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Chengar Qordath's page

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Orfamay Quest wrote:
Charon's Little Helper wrote:
Orfamay Quest wrote:


Both "psychopath" and "sociopath" are terms thrown around only by quacks.
So - Psychology Today is run by quacks? (I'm actually asking - no sarcasm intended.)
Or edited by them, anyway. No actual psychological, psychiatric, or other professional organization endorses the use of those terms, and you'll get a paper bounced from an APA-affiliated journal if you use them.

A quick Google says it's very much pop psychology.


Odraude wrote:

I don't like low magic because in my experience, it has always ended terribly from either GM malice or GM ignorance.

However, I hate it when people want something in a game and the only response is "Play a different game." The game has room for guns and asian setting and psionics. So it'll have plenty of room for low magic gaming. It may take some work, but it's doable. I've been contemplating it some myself. Thought about running a no magic campaign in Pathfinder, where the PCs unlock magic in the world at a certain point. If someone wants to play low magic in Pathfinder, then they should (preferably with some advice). And if you don't like that, well, play a different game.

I think you certainly can play Pathfinder with low-magic. The game system's flexible that way.

That said, it might be a lot simpler and more fun to play a game that's built from the ground up around low-magic assumptions, instead of trying to shave the corners off of the square peg that is Pathfinder until it'll fit into a round hole


ElterAgo wrote:
I don’t think the PF system requires as much adjustment as many people feel it does. They come up with extensive systems that mostly amount to canceling out the other adjustments. This guy gets a + to hit and the other guy gets the same + to AC. This one gets a + to a casting DC and the other gets a + to saves. If you eliminate all of those things normally provided by the ‘big 6’ there is essentially no change.

Except that's completely wrong. The Big Six are overwhelmingly defensive in nature, and cutting them out just makes rocket tag even worse. You take away stat headbands max out at boosting a caster's DCs by three, while the cloak of resistance goes up to five, and another three points from stat-boosting items. Magic weapons only go up to +5, while Armor, Ring of Protection, and Amulet of Natural Armor all add up to +15.

If you think +3 vs +8 and +5 vs +15 are things that balance out...


Oly wrote:

On the other hand, CE is worse than LE in my opinion.

The reason for the lack of symmetry is that Lawful means the character is restricted by something, be it a personal code of conduct, tradition, honor, truth, the written law, keeping promises, etc., usually several of those. Chaotic means there are no restrictions on those lines.

I would actually disagree on this, because Lawful Evil is far more dangerous and effective, and can more easily reach a large scope.

Chaotic Evil, by its very nature, doesn't do well at creating large-scale, enduring organizations. Chaotic evil creates a street gang that mugs a couple dozen people. Lawful evil creates a megacorp that robs from millions.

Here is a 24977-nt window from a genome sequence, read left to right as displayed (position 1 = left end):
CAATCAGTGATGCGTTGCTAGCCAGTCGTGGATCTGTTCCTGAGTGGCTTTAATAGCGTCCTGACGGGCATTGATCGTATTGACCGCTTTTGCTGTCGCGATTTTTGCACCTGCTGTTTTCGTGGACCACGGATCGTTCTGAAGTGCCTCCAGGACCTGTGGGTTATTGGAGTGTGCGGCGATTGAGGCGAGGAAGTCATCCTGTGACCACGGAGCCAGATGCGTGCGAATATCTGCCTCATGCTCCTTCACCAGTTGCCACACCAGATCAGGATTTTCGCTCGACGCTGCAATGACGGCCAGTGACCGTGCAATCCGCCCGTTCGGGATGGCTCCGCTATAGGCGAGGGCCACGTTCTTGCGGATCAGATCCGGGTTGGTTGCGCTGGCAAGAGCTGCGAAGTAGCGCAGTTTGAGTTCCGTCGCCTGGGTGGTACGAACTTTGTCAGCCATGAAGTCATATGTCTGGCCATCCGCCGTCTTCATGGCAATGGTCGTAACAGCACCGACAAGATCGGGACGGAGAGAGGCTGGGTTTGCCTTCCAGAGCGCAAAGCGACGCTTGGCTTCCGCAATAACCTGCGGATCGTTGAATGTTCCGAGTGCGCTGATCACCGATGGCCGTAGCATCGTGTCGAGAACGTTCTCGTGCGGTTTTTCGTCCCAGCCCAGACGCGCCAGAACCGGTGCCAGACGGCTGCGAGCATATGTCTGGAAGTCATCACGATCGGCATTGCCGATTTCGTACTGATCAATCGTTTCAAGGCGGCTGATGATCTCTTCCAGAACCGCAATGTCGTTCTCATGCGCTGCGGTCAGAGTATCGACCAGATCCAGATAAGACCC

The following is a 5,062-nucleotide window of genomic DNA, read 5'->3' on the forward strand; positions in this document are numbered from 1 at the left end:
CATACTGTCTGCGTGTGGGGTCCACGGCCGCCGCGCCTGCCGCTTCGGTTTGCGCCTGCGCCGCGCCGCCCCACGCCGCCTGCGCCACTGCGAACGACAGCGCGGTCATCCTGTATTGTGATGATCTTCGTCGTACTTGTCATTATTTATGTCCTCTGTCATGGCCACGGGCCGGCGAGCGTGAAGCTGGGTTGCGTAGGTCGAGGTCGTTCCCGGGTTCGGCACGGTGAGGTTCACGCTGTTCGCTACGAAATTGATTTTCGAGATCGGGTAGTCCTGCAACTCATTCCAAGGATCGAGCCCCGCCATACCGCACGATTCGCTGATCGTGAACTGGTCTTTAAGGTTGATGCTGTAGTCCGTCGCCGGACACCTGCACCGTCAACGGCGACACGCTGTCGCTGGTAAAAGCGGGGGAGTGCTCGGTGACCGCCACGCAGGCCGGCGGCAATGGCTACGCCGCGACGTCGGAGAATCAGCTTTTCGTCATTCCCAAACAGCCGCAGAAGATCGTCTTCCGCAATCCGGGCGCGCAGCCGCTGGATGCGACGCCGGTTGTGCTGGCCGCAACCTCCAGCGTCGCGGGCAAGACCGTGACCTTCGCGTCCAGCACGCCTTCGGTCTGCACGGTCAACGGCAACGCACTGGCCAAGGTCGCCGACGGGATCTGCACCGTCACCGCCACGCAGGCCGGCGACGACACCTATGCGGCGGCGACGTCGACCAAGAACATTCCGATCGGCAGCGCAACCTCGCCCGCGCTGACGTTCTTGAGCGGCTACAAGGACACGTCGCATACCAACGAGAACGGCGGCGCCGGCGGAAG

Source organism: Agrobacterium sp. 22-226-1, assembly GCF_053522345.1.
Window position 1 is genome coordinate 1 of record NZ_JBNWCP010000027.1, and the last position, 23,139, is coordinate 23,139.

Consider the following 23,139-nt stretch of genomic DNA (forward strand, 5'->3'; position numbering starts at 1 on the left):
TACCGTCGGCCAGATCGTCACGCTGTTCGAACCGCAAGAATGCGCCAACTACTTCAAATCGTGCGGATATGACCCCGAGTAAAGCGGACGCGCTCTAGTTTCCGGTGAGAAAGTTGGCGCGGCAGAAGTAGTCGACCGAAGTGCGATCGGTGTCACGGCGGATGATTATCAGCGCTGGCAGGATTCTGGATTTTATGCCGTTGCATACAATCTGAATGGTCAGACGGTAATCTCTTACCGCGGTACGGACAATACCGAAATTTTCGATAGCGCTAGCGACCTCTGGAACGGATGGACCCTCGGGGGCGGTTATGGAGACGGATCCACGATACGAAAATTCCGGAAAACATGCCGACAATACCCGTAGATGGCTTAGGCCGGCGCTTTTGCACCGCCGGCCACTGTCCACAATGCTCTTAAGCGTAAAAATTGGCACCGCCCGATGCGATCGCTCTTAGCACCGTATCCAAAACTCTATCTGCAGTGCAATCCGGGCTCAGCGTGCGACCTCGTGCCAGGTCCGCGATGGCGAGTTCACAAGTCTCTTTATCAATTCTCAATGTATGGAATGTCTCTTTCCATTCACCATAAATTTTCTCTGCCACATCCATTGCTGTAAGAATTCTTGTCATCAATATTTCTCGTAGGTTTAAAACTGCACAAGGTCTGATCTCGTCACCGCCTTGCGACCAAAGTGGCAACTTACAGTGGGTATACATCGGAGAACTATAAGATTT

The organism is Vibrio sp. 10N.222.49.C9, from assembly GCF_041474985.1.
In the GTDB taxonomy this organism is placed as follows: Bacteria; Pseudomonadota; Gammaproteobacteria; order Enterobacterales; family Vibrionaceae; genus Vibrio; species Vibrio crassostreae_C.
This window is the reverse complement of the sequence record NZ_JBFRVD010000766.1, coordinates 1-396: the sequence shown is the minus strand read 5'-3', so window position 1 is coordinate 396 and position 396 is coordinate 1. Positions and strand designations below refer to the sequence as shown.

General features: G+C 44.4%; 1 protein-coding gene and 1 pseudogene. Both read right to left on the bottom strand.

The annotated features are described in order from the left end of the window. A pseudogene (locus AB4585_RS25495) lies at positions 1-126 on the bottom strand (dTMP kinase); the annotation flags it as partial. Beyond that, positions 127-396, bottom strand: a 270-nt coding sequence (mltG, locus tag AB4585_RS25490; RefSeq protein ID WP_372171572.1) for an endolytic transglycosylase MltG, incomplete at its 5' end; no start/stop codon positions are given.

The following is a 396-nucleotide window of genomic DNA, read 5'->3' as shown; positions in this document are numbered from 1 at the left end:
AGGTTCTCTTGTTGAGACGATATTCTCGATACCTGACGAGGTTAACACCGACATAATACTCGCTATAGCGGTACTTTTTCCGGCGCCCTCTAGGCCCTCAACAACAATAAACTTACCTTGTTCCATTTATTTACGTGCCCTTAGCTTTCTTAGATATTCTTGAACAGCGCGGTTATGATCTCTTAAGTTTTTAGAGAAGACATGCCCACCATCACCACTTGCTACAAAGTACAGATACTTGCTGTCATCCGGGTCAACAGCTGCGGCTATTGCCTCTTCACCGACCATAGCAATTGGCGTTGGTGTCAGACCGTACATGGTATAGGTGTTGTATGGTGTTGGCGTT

Renegadeshepherd wrote:
All true. But in the absence of teamwork feats you usually get what you describe a subpar weapon. So from the perspective of the OPs question, in a vacuum a character on his own isnt going to gain as much as a two hander would with as little effort.

Not to mention that since shield-bashing is fairly feat-intensive, and sword-and-board doesn't have any advantage with teamwork feats over other styles.

A greatsword user gets just as much benefit out of teamwork feats, and has easier access to them since he'll have more feats to spare.


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blahpers wrote:
Every table is a different game. MPL's table is no less Pathfinder than others. The game lends itself to a wide variety of play styles.

I'd say there's a distinction between different playstyles and houserules that are so extensive they change fundamental aspects of the game. Obviously YMMV on when house-rules reach the point where the game is no longer recognizable, but it's more than just playstyle.


Undone wrote:
mplindustries wrote:
Undone wrote:
Quote:
(in truth, a major goal of my houserules is making it so D&D is no longer a game of attrition and resource counting). And there's rarely more than one fight in a given day unless the PCs screw up somehow or foolishly seek them out.
Well there's your problem right there.
I'm not really sure why this is a problem?
Every single part of pathfinder is resource based. Trying to remove resources is just a different game.

Have to agree on this one. Managing your daily resources has always been a huge part of D&D/Pathfinder. Out of all the Paizo classes, Fighter and Rogue are the only ones who don't have in-class resources to manage (other than HP), and even then they still need to be cognizant of the rest of team's resources.


Bandw2 wrote:
UnArcaneElection wrote:


I think you might be giving Humans overall too much credit. Yes, I would agree that they actually somewhat favor Lawful (as long as they can get around it themselves), and they very often SAY that they favor Good, but in practice I would have to say that they favor Evil, so that overall the bias is towards a point somewhere between Neutral, Lawful Evil, and Neutral Evil, although with enough scatter that all of the Lower Planes should be populated well enough to have no shortage of Petitioners, although with the Abyss winding up more rural than you might think.